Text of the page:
Character Interview: Benjamin Coulter
This post first appeared on the Joy of Reading
Hello, Mrs. Robertson. I’m pleased to make your acquaintance. I’m a bit uncomfortable about being here in 2018, with a lady reporter and all, but Kelly and Ruthie encouraged me to stop by and visit with you and your readers today.
Meet the Character
Kelly suggested I begin by telling your readers a little bit about myself. I’m from Pennsylvania and the eldest of four children. My father owns an orchard and had intended for me to inherit. I chose a different path after I witnessed the burning of my hometown, Chambersburg, by Confederate troops in July 1864. At the age of 16, I enlisted in the Union army and served in Tennessee. Not wanting to be a farmer, I didn’t return home after the war. Instead, I took work as a spike man on the railroad. Back breaking labor for sure. My efforts paid off and I moved up the ranks quickly to chain man and eventually a crew chief before being given the opportunity to apprentice as a surveyor with a land mapping agency. The apprenticeship took me to Virginia where I was tasked with assisting the Washington & Ohio railroad through Clark’s Gap and then over the Blue Ridge Mountains to Winchester. That’s when I had my chance encounter with Ruth Ann Sutton. The line went right through her hometown of Catoctin Creek, altering the course of my life forever.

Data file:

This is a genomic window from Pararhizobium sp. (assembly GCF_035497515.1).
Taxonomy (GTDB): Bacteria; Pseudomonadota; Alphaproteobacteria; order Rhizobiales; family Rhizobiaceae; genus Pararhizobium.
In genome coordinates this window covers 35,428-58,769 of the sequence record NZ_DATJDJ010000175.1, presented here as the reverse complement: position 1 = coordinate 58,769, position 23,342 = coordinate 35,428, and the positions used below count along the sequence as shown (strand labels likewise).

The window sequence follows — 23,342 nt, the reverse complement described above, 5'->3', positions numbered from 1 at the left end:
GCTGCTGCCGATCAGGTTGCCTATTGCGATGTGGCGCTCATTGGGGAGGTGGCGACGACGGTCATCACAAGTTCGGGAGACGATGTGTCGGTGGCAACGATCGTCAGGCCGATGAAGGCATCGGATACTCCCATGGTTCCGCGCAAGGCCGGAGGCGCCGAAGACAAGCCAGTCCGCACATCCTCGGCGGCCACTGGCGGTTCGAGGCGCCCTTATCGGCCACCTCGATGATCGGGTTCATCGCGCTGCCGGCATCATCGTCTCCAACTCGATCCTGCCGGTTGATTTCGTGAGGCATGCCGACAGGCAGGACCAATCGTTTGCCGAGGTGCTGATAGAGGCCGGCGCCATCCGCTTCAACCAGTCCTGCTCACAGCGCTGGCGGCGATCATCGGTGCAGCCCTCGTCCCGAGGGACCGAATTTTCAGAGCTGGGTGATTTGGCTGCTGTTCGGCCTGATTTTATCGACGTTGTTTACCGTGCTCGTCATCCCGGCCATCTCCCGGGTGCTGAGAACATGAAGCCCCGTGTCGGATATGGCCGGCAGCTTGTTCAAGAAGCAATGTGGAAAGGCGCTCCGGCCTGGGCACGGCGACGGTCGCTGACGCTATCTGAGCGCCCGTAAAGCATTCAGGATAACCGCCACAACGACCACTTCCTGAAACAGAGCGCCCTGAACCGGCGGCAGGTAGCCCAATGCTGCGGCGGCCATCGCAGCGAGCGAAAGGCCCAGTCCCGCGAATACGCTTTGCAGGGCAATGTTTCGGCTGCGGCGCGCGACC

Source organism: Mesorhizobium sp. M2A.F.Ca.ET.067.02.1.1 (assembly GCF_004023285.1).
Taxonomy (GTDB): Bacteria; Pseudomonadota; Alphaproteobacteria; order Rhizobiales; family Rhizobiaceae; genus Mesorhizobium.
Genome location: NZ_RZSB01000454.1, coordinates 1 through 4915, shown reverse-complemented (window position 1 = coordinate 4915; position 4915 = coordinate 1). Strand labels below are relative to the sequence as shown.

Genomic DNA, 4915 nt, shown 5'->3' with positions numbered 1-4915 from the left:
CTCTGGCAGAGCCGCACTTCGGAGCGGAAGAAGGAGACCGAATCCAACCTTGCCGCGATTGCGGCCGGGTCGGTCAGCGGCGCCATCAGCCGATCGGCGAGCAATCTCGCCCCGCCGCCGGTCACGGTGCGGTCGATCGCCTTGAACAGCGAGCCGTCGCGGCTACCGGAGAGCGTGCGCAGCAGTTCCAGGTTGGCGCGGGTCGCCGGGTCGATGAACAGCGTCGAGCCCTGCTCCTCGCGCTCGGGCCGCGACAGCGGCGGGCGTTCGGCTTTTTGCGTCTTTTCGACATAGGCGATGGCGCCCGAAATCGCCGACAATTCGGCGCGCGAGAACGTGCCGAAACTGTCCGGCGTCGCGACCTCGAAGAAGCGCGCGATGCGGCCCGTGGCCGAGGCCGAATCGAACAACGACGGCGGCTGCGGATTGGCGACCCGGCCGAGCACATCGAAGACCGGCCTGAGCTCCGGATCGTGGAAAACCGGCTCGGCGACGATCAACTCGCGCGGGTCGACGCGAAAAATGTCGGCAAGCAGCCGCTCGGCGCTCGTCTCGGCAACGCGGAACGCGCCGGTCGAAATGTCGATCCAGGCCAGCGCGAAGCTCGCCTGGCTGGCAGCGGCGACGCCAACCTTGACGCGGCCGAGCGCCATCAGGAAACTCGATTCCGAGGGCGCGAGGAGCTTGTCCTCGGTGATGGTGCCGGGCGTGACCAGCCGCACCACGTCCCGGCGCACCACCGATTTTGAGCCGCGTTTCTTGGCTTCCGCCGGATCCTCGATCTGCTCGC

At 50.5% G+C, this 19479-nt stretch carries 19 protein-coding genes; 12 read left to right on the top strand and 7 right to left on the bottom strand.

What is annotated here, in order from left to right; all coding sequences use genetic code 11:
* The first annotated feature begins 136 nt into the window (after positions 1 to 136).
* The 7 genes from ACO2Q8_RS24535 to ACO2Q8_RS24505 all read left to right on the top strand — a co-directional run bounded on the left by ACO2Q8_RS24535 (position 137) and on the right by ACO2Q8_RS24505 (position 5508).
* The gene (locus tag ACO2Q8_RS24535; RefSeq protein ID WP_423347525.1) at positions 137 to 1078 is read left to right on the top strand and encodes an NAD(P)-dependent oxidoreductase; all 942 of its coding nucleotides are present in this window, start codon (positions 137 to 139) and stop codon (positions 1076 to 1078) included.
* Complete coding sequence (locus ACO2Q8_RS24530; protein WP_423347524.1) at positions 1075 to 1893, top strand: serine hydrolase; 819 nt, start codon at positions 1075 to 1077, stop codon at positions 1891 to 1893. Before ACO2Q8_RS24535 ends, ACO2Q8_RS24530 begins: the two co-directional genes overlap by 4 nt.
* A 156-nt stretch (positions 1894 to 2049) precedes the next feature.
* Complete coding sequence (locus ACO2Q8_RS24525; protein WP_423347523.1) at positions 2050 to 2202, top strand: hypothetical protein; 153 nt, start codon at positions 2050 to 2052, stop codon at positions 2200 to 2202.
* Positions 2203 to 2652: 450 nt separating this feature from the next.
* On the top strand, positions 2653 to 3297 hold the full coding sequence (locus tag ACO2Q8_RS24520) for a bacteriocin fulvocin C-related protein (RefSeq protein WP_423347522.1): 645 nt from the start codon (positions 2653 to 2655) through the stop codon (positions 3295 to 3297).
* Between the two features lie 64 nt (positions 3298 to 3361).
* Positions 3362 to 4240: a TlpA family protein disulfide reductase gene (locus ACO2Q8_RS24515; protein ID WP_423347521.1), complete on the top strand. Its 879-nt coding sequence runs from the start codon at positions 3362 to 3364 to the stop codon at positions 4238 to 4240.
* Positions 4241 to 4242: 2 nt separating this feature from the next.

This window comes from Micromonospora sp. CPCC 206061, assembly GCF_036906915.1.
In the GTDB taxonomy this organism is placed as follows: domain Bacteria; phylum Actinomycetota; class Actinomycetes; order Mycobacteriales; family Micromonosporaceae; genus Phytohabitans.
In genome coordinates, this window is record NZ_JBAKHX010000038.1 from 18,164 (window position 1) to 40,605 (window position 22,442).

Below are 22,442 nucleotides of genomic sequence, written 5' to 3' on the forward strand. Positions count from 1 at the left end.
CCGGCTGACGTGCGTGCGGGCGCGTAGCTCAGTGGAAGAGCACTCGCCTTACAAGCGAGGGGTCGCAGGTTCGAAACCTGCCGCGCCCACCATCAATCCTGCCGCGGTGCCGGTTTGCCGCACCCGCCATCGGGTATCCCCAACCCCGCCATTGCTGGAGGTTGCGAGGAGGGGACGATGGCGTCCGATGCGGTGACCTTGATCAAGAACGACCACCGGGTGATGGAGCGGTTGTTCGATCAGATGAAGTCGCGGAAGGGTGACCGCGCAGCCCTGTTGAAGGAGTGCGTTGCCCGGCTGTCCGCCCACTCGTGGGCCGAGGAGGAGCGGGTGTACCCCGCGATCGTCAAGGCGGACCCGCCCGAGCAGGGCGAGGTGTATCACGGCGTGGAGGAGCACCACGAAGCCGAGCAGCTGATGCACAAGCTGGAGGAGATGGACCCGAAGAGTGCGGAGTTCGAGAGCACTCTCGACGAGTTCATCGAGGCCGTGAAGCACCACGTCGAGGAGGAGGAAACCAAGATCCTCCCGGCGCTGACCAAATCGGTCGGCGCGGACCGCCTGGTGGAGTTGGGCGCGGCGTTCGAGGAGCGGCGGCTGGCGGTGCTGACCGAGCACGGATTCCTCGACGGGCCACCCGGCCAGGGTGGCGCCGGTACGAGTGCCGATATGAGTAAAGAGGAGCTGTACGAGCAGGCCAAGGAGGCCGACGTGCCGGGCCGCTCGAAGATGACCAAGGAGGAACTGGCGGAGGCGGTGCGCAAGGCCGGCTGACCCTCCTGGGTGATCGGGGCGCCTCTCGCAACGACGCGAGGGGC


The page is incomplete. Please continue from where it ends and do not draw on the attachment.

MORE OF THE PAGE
- Jules Verne is my favorite author.
- I’m partial to a school teacher I met recently, Miss Ruth Ann Sutton.
- I’d rather fish at the creek than attend a party.
- I like music and can play both the piano and the guitar.
- Did I mention I’m fond of Ruthie?
TR: What first attracted you to Ruth Ann?
Benjamin: Well it certainly wasn’t her singing voice. She dearly loves to sing but can’t manage to carry a tune with a handle on it. As to your question, I’d have to say her curls. Although they tend to exasperate her, I find their unpredictable nature suit her quite well. But the more I got to know her the more I saw her intelligence and compassionate heart. Kelly tells me women in your century are keen to express thoughts and opinions. It’s rare in my time for a woman to be outspoken, especially before marriage. But I like that Ruthie shares her thoughts freely.
TR: In this century, Benjamin, avid readers of romance novels have book boyfriends. Is there an image of you that you can share with us today?
TR: Benjamin are you there?
Benjamin: I’m here … just a bit unsure what you meant by boyfriend. I had to check with Kelly and she said it’s similar to a suitor. Here’s my photograph.